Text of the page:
PHILADELPHIA (WPVI) -- The Philadelphia Board of Education voted on Thursday to spend $34.4 million to hire multiple firms to remove asbestos from district schools and manage the process.
The allotment of funds appeared to indicate the district will begin taking a proactive approach toward identifying potentially problematic areas of asbestos before they are an imminent health risk.
Dozens of district teachers, parents and some students attended Thursday's board meeting which was preceded by a protest outside.
"There's a reason they are not looking on their own. That's because they know the more they will look, the more they will find," said Lou Fantini, a teacher at Franklin Learning Center, as he was surrounded by fellow teachers holding signs with messages that called for safe schools and more asbestos testing. "No Testing. No Admission," read one sign.
Asbestos, which can cause multiple lung-related problems after long exposure, has forced the district to shut down multiple school buildings over the past year. It wasn't until concerned teachers and parents insisted on testing at McClure Elementary in North Philadelphia that asbestos was finally identified and removed this month.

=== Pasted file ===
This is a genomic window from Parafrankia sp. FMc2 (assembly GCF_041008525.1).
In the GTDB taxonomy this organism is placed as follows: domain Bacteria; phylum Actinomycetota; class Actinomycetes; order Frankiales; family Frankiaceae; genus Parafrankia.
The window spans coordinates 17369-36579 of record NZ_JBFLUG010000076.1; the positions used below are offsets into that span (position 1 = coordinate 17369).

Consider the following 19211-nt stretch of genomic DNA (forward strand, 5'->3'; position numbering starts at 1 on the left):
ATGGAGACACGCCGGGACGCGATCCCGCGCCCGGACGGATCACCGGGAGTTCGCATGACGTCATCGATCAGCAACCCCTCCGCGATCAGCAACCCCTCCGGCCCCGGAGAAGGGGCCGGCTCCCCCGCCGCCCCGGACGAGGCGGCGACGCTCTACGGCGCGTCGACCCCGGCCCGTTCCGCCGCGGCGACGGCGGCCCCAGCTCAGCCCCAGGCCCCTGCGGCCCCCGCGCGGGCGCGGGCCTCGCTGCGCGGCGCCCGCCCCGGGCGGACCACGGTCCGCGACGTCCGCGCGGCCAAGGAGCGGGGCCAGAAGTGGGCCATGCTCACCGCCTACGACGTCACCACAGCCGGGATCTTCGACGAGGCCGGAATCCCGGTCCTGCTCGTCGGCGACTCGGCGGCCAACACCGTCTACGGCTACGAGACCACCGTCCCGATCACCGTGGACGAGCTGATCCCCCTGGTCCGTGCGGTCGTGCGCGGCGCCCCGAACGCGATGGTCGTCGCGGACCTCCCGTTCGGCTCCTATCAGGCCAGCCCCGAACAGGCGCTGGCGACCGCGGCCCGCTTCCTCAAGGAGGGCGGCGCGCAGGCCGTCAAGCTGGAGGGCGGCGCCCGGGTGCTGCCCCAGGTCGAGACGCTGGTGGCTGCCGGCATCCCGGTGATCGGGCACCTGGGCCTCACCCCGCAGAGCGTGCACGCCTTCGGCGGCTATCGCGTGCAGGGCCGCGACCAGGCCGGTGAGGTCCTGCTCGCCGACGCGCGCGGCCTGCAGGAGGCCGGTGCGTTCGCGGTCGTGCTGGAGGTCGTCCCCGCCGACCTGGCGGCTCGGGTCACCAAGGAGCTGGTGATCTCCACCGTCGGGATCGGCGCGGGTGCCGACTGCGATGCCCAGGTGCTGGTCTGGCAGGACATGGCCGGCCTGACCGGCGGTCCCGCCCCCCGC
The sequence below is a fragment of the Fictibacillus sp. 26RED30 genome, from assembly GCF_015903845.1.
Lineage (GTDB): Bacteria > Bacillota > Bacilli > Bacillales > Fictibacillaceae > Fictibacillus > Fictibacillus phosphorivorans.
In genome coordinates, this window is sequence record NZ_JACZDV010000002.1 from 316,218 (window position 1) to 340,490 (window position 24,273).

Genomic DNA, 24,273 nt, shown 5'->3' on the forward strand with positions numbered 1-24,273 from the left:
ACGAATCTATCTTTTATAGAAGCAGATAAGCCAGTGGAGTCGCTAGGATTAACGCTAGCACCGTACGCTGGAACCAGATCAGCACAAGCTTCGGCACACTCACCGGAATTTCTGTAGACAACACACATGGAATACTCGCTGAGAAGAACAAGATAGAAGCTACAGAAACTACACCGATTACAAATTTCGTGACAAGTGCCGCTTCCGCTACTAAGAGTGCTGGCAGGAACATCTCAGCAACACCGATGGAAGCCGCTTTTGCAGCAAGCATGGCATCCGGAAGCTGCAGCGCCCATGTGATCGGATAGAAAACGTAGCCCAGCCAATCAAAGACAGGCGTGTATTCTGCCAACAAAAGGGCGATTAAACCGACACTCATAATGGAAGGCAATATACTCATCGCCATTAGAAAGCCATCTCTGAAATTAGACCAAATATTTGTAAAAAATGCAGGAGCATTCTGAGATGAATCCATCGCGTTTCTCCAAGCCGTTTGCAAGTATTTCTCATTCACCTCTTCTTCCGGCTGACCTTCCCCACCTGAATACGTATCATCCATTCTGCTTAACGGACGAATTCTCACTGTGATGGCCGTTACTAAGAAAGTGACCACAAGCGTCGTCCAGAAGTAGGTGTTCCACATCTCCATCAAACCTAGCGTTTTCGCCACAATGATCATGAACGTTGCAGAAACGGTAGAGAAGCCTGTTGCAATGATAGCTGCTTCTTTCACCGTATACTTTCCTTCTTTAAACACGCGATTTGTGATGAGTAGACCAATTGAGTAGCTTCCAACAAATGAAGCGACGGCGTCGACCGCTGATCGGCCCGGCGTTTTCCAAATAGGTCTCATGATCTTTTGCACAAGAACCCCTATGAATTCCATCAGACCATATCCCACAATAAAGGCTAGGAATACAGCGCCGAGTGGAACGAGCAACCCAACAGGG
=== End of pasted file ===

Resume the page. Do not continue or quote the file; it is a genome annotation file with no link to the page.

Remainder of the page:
Teachers at the board meeting were skeptical about district plans to spend more money on testing and abatement without any promise to increase transparency.
"The parents have been left out. The staff has been left out. That's unacceptable," said Rachel Boshen, a teacher at McClure.
District spokesperson Monica Lewis said the district believes it has communicated effectively with the community about asbestos and it looks forward to increasing community engagement in the future.
$34 million approved for asbestos removal in Philadelphia schools